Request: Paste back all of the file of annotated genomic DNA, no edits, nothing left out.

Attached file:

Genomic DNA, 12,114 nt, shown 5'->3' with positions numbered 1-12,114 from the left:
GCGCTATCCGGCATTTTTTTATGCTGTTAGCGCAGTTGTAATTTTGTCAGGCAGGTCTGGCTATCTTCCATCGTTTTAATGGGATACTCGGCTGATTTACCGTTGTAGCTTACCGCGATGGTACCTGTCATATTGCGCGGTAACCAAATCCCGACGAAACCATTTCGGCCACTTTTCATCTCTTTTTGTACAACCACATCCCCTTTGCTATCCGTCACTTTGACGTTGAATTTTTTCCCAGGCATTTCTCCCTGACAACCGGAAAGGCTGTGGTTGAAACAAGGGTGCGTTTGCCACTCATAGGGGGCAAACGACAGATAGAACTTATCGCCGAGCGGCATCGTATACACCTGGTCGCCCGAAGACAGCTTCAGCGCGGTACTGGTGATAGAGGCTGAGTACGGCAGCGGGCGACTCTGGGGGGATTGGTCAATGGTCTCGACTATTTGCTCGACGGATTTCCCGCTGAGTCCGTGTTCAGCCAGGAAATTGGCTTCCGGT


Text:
Genomic DNA, 12,114 nt, shown 5'->3' with positions numbered 1-12,114 from the left:
GCGCTATCCGGCATTTTTTTATGCTGTTAGCGCAGTTGTAATTTTGTCAGGCAGGTCTGGCTATCTTCCATCGTTTTAATGGGATACTCGGCTGATTTACCGTTGTAGCTTACCGCGATGGTACCTGTCATATTGCGCGGTAACCAAATCCCGACGAAACCATTTCGGCCACTTTTCATCTCTTTTTGTACAACCACATCCCCTTTGCTATCCGTCACTTTGACGTTGAATTTTTTCCCAGGCATTTCTCCCTGACAACCGGAAAGGCTGTGGTTGAAACAAGGGTGCGTTTGCCACTCATAGGGGGCAAACGACAGATAGAACTTATCGCCGAGCGGCATCGTATACACCTGGTCGCCCGAAGACAGCTTCAGCGCGGTACTGGTGATAGAGGCTGAGTACGGCAGCGGGCGACTCTGGGGGGATTGGTCAATGGTCTCGACTATTTGCTCGACGGATTTCCCGCTGAGTCCGTGTTCAGCCAGGAAATTGGCTTCCGGT